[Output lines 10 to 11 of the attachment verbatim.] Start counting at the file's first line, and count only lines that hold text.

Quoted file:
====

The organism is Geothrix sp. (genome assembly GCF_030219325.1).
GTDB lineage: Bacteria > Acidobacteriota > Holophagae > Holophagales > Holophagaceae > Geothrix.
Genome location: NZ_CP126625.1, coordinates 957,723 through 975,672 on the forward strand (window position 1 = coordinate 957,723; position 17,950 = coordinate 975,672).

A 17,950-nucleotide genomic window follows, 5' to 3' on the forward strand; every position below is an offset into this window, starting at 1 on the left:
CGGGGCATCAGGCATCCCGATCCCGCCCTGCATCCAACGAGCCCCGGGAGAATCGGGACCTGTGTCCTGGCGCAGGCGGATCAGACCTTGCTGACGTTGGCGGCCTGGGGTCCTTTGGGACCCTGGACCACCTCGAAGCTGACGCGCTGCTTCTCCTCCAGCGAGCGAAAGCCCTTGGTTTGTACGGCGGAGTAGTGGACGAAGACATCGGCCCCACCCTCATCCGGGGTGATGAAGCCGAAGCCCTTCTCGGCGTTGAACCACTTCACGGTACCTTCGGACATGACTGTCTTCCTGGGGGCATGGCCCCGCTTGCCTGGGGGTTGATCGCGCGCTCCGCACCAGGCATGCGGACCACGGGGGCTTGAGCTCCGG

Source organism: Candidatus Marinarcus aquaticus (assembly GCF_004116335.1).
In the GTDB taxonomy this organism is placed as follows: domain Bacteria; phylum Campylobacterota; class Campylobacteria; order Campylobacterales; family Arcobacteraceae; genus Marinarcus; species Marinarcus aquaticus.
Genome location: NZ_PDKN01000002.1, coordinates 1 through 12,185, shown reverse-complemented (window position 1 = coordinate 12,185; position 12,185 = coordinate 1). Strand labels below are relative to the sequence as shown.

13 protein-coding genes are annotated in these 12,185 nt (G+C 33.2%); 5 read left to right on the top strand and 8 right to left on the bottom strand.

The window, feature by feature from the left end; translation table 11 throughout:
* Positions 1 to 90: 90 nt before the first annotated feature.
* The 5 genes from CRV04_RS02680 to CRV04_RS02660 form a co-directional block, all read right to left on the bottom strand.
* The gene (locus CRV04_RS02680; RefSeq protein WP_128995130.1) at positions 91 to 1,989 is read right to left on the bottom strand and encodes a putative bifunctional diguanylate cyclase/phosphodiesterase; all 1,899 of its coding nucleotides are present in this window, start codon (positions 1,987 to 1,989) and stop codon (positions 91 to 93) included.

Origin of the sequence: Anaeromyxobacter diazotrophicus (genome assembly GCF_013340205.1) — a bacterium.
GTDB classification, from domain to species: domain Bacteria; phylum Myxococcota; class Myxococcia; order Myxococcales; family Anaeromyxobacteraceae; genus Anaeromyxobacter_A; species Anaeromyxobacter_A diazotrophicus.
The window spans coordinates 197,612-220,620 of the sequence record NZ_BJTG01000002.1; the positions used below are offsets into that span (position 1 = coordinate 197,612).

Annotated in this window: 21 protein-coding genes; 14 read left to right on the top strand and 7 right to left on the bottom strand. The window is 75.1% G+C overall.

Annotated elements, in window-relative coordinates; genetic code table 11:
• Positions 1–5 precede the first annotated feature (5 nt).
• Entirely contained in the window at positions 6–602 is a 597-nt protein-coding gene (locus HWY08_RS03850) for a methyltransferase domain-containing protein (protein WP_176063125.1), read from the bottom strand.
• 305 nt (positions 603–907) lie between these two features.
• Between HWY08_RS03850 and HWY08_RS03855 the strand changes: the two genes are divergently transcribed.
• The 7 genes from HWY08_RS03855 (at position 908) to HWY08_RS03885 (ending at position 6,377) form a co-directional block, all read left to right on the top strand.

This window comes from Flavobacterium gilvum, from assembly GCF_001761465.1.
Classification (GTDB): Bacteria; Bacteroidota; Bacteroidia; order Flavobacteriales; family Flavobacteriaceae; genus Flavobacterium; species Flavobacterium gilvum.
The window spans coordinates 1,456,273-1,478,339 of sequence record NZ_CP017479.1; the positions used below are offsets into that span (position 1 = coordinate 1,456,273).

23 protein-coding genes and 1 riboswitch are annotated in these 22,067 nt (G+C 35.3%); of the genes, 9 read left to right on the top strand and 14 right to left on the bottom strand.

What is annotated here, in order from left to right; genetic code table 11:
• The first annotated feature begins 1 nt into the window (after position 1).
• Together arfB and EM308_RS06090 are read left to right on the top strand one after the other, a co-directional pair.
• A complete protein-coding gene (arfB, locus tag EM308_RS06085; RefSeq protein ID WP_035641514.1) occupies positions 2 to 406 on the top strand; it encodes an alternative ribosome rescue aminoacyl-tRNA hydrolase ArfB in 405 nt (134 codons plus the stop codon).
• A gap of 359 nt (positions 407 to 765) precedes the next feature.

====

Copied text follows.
The window, feature by feature from the left end; translation table 11 throughout:
* Positions 1 to 90: 90 nt before the first annotated feature.